Following surgery, the postoperative management consists of adjuvant radiotherapy or chemoradiotherapy depending on tumor grade, depth of invasion, size of the primary tumor, status of surgical margins, perineural, and lymphovascular invasion [4, 11]. The purpose of adjuvant therapy after surgery is to decrease the chance of loco-regional recurrence . Concurrent chemotherapy and radiotherapy have been suggested for patients with positive resection margins, multiple metastatic lymph nodes, and lymph nodes with extracapsular growth [8, 9, 17, 23]. Although radiotherapy and chemotherapy are considered as options in the management of OTSCC (higher disease-free survival rate and improved locoregional control), they are not very effective and have various adverse effects [8, 9, 24]. Radiation can lead to complications such as poor wound healing, osteoradionecrosis of the mandible, xerostomia, etc. [8, 24].
In our study, the Kaplan Meier curve revealed an overall survival (OS) at 5 years to be 60.7%, which is nearly identical to the 5-year OS reported in a retrospective study by Miller et al., which looked at outcomes in oral tongue squamous cell carcinoma in young adults . However, a study from Kerala (India), which is a high-burden region, observed better 5-year overall survival . This could be due to better public health awareness and access to the health care system . Moreover, overall survival observed in our study was marginally less as compared to other studies. According to American Joint Committee on Cancer, tumor stage and depth of invasion are predictors of overall survival and hence the outcomes .
We also reported disease-free survival of 59.2%. Similarly, a study conducted by Manuel et al. reported disease-free survival of 57.4% . Previously published literature suggests that several significant factors influence the survival rates such as tumor stage, pathological nodes, resection margins, sequence of treatment, and type of primary and neck surgery . While the early stage OTSCC has a favorable prognosis with high cure rates, late-stage OTSCC is associated with poor OS and higher disease recurrence rates .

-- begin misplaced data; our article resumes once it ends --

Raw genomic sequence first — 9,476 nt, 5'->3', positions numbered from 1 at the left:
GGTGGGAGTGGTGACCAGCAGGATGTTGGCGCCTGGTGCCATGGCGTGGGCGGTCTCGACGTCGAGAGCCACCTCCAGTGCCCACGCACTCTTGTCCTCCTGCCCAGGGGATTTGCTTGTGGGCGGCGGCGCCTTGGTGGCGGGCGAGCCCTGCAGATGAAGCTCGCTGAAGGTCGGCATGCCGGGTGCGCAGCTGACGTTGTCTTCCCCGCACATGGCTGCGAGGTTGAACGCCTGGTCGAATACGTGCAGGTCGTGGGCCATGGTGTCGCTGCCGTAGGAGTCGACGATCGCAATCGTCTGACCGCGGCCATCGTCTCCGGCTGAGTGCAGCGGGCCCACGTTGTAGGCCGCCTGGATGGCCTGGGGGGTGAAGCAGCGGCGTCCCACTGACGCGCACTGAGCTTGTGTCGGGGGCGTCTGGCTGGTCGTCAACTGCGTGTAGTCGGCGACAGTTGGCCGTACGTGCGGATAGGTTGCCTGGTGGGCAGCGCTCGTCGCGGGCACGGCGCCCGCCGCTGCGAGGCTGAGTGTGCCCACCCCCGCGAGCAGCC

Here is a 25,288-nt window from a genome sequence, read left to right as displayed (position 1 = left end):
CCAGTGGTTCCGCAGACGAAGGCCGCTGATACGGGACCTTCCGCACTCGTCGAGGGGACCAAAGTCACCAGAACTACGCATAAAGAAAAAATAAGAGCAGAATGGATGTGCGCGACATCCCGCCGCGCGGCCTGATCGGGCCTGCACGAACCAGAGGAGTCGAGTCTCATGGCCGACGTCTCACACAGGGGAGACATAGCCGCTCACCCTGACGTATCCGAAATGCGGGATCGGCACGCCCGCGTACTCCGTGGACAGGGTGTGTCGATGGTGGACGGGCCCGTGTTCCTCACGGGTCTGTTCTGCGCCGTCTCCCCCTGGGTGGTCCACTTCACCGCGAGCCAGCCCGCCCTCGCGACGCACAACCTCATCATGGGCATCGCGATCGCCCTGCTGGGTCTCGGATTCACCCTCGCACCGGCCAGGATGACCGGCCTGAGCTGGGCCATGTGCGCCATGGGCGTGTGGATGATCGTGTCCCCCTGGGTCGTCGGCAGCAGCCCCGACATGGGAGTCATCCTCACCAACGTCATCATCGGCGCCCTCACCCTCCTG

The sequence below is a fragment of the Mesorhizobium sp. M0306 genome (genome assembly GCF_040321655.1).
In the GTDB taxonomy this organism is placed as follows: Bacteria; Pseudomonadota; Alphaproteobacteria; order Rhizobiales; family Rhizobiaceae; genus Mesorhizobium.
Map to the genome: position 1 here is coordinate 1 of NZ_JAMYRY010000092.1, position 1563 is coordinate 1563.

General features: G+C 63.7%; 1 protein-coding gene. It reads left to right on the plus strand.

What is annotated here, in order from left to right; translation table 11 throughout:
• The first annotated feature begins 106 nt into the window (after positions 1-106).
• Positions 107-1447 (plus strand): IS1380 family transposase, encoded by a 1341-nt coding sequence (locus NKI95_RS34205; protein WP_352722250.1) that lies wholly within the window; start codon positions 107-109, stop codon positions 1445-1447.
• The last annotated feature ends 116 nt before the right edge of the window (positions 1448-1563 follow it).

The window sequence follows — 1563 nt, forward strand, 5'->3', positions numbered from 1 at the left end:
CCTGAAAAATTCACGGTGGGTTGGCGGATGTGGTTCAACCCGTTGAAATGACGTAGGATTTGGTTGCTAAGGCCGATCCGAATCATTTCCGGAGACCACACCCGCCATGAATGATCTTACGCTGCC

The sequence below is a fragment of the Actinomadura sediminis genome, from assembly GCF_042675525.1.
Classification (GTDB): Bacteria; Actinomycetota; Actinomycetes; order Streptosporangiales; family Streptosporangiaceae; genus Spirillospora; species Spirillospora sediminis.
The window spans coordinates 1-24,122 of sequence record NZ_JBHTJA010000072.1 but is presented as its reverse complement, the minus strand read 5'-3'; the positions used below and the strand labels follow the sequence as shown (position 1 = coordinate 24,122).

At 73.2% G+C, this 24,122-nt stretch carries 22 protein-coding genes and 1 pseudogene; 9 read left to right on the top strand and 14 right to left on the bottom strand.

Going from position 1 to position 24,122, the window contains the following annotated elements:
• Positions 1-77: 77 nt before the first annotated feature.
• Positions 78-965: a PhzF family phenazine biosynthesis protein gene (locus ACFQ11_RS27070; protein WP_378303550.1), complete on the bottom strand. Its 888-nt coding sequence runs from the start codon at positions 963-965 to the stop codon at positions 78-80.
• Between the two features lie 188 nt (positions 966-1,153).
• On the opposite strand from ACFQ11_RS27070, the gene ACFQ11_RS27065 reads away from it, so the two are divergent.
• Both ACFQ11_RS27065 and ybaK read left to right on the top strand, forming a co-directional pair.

The 5-year recurrence-free survival (RFS) in our study was reported as 84.4%. In contrast, a study by Miller et al. reported 5-year recurrence-free survival as 62% . Perineural invasion is associated with worse RFS, however, only 2.3% of patients in our study population had perineural invasion due to which we had a higher overall RFS . Furthermore, tumors with perineural invasion have a poor prognosis, greater risk of recurrence, and shorter disease-specific survival .
The study had several limitations that should be acknowledged. Owing to the retrospective nature of the study design important prognostic factors such as depth of invasion which were previously not reported were not assessed. In our study, data regarding important socioeconomic factors was not available in medical records and hence could not be collected. The data was from a single private tertiary care referral center, which caters to the whole region and treats patients from all social backgrounds which increases the external generalizability of our study.
We feel that our study not only adds to the scarce amount of survival data on OTSCC available for this region, but also highlights the clinical characteristics of patients who consume smokeless tobacco.
The overall survival after treatment for OTSCC was 60.7% in our study which is comparable to what is reported in other parts of the world. The factor with the most negative influence on the survival of patients is tumor recurrence. The 5-year recurrence-free survival was 84.4% which is greater than what is reported, probably due to lower incidence of PNI positivity in our population. Multicenter studies with greater sample sizes are recommended so that stage-specific survival data can be better assessed.
Availability of data and materials
The datasets used and/or analyzed during the current study are available from the corresponding author on reasonable request.
Oral tongue squamous cell carcinoma
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Data was collected after prior approval from Aga Khan University Hospital Institutional Ethical Review Committee (ERC Approval Number: 5150-CHS-ERC-17). The ERC exempted the consent from participants as data was collected retrospectively from charts, and human subjects were not directly involved in the study.
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Ukrani, R.D., Danish, M.H., Ikram, M. et al. Survival of oral tongue cancer in low middle-income country: a cohort study. Egypt J Otolaryngol 39, 70 (2023). https://doi.org/10.1186/s43163-023-00435-x
- Mouth neoplasms
- Disease-free survival
- Head and neck neoplasm
- Tongue neoplasms